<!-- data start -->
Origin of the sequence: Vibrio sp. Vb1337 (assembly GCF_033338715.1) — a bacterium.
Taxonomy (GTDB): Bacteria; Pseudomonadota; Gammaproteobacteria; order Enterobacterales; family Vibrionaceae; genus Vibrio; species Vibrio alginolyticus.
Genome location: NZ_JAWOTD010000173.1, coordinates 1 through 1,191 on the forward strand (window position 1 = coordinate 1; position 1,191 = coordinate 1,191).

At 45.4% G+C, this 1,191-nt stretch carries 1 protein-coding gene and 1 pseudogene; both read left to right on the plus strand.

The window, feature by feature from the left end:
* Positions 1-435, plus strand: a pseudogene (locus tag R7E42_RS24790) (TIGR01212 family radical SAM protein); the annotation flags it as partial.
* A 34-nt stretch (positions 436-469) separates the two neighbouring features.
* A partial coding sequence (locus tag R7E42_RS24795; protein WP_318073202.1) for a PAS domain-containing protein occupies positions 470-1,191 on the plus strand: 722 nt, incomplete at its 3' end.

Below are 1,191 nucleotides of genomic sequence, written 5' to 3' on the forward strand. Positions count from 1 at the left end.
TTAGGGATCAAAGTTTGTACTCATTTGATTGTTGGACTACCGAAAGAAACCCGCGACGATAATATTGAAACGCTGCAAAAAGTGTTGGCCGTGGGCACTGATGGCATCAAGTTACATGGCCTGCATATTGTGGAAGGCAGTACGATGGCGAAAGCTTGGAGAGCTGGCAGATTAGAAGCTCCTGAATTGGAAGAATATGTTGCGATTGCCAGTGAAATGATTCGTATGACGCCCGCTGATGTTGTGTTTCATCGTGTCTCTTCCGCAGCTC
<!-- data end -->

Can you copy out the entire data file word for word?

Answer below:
Origin of the sequence: Vibrio sp. Vb1337 (assembly GCF_033338715.1) — a bacterium.
Taxonomy (GTDB): Bacteria; Pseudomonadota; Gammaproteobacteria; order Enterobacterales; family Vibrionaceae; genus Vibrio; species Vibrio alginolyticus.
Genome location: NZ_JAWOTD010000173.1, coordinates 1 through 1,191 on the forward strand (window position 1 = coordinate 1; position 1,191 = coordinate 1,191).

At 45.4% G+C, this 1,191-nt stretch carries 1 protein-coding gene and 1 pseudogene; both read left to right on the plus strand.

The window, feature by feature from the left end:
* Positions 1-435, plus strand: a pseudogene (locus tag R7E42_RS24790) (TIGR01212 family radical SAM protein); the annotation flags it as partial.
* A 34-nt stretch (positions 436-469) separates the two neighbouring features.
* A partial coding sequence (locus tag R7E42_RS24795; protein WP_318073202.1) for a PAS domain-containing protein occupies positions 470-1,191 on the plus strand: 722 nt, incomplete at its 3' end.

Below are 1,191 nucleotides of genomic sequence, written 5' to 3' on the forward strand. Positions count from 1 at the left end.
TTAGGGATCAAAGTTTGTACTCATTTGATTGTTGGACTACCGAAAGAAACCCGCGACGATAATATTGAAACGCTGCAAAAAGTGTTGGCCGTGGGCACTGATGGCATCAAGTTACATGGCCTGCATATTGTGGAAGGCAGTACGATGGCGAAAGCTTGGAGAGCTGGCAGATTAGAAGCTCCTGAATTGGAAGAATATGTTGCGATTGCCAGTGAAATGATTCGTATGACGCCCGCTGATGTTGTGTTTCATCGTGTCTCTTCCGCAGCTC